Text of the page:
The chapter also talks about the importance of being explicit about discrimination black people have faced from white people. For example, in another study by Bigler, children were read a book on the Jackie Robinson story. Some were told the story with more historical context including the discrimination that he faced, while others were read a story without that context that merely celebrated him as the first African American baseball player in the major leagues. “White children who got the full story about historical discrimination had significantly better attitudes toward blacks than those who got the neutered version” (63). Bigler noted, “It knocked down their glorified view of white people.” And Bronson and Merryman reflect, “They couldn’t justify in-group superiority.”
The authors also underscore that simply reading multicultural books or showing multicultural television programs doesn’t do the trick on its own. Parents need to have real conversations about these topics with their children for it to sink in, perhaps using “multicultural” books as springboards.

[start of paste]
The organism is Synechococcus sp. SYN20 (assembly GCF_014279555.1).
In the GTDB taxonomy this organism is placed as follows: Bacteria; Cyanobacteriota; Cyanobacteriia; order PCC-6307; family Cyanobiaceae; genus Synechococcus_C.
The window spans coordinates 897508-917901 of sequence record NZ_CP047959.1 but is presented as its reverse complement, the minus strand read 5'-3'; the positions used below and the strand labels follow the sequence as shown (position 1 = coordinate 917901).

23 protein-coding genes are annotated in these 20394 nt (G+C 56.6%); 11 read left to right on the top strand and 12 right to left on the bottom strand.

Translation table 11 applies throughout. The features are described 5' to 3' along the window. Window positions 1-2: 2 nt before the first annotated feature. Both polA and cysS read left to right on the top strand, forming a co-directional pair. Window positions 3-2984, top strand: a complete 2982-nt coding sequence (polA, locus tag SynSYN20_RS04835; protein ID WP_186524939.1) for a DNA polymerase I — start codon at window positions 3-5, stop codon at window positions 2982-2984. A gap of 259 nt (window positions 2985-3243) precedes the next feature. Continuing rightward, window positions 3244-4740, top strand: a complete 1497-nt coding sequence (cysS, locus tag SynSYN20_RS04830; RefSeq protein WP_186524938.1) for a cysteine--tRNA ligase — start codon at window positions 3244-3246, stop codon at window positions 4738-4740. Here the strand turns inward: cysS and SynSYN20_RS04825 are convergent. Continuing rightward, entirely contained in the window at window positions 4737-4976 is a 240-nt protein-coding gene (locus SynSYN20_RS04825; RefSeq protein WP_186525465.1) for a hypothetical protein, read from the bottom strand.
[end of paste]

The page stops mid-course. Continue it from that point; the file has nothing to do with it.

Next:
After reading this, I was determined to have a healthy conversation with Declan about skin color. Thankfully, he chose a bedtime book that was perfect for just such conversation, This Land Is Your Land, with Woodie Guthrie’s lyrics accompanying wonderful (multicultural) paintings by Kathy Jakobsen. On one page, there is a beach with people of many different skin colors. “You could even call their skin ‘black,’” my son noted of one family on the beach. We stopped to talk about how they are all sharing the same beach. On the last page, you can see Martin Luther King, Jr. (a black man holding a sign that says “I have a dream”). I talked about how MLK had a message about how we should all treat each other with respect and care and love, that we wouldn’t treat other people any differently just because of their skin color. I told him that this was an important message because people with lighter skin—”skin like ours,” I said—had often hurt people with darker skin very badly. (I wanted to stick to the “light skin” and “dark skin” lingo, since that’s what my son had been using.)